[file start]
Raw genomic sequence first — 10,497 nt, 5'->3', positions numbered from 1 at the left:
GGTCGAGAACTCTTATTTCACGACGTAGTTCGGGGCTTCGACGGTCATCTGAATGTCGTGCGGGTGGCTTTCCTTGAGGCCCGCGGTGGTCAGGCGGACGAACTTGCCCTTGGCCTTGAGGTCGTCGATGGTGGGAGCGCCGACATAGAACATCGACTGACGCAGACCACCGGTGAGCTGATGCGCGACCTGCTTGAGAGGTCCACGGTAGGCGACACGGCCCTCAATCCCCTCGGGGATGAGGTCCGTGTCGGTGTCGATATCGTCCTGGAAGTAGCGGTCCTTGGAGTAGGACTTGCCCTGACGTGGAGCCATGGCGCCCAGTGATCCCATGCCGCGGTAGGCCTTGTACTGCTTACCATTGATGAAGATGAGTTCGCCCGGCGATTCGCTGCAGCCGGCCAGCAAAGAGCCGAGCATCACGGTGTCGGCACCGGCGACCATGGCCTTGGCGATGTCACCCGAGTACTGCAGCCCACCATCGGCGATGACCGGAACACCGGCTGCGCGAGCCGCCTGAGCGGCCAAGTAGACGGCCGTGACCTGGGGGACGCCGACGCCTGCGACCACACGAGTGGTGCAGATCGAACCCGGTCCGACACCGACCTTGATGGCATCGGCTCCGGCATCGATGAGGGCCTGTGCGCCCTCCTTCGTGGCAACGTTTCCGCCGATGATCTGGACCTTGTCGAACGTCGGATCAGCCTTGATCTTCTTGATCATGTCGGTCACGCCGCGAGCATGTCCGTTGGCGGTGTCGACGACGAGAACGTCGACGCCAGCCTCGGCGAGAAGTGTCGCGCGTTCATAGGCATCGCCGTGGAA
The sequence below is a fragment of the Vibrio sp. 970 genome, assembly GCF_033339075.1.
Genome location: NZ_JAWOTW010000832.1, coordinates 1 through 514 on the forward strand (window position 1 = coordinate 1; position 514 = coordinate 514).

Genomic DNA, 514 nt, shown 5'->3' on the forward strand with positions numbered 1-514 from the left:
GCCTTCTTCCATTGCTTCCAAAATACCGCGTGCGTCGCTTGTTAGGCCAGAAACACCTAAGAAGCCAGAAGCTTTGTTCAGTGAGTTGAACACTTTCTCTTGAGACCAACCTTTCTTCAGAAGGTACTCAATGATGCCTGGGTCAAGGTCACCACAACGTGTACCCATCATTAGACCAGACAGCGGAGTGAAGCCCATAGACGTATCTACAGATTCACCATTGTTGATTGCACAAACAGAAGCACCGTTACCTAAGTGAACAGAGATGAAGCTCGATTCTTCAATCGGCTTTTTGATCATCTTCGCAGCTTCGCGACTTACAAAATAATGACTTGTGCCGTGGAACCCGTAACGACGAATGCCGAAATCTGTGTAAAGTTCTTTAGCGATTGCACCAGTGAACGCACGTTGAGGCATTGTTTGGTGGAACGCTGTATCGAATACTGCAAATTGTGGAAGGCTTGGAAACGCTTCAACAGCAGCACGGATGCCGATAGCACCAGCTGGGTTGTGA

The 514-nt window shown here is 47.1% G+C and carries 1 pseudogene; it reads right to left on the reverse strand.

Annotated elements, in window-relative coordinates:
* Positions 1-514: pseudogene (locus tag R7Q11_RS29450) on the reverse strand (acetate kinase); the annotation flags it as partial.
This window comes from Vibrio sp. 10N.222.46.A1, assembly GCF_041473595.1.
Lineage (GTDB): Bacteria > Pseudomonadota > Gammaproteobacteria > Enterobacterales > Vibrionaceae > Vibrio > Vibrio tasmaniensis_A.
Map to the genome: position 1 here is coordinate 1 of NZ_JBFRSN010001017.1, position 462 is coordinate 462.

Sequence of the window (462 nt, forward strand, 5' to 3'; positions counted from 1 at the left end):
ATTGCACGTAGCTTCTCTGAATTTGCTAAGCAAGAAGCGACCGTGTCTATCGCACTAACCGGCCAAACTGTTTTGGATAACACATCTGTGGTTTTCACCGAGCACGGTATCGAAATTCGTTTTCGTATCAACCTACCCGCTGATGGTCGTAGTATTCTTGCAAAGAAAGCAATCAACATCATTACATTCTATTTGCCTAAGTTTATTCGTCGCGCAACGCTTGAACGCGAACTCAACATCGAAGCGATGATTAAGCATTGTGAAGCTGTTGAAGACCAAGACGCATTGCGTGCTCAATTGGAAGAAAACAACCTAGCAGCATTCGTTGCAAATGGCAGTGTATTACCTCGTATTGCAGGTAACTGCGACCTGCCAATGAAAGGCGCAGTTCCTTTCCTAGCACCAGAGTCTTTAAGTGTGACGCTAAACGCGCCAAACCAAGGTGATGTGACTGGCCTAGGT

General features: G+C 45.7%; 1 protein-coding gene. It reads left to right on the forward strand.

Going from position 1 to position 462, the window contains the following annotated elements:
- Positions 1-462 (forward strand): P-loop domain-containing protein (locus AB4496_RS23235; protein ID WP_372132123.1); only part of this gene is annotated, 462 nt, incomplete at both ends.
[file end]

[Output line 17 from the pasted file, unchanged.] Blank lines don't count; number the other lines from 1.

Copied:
- Positions 1-462 (forward strand): P-loop domain-containing protein (locus AB4496_RS23235; protein ID WP_372132123.1); only part of this gene is annotated, 462 nt, incomplete at both ends.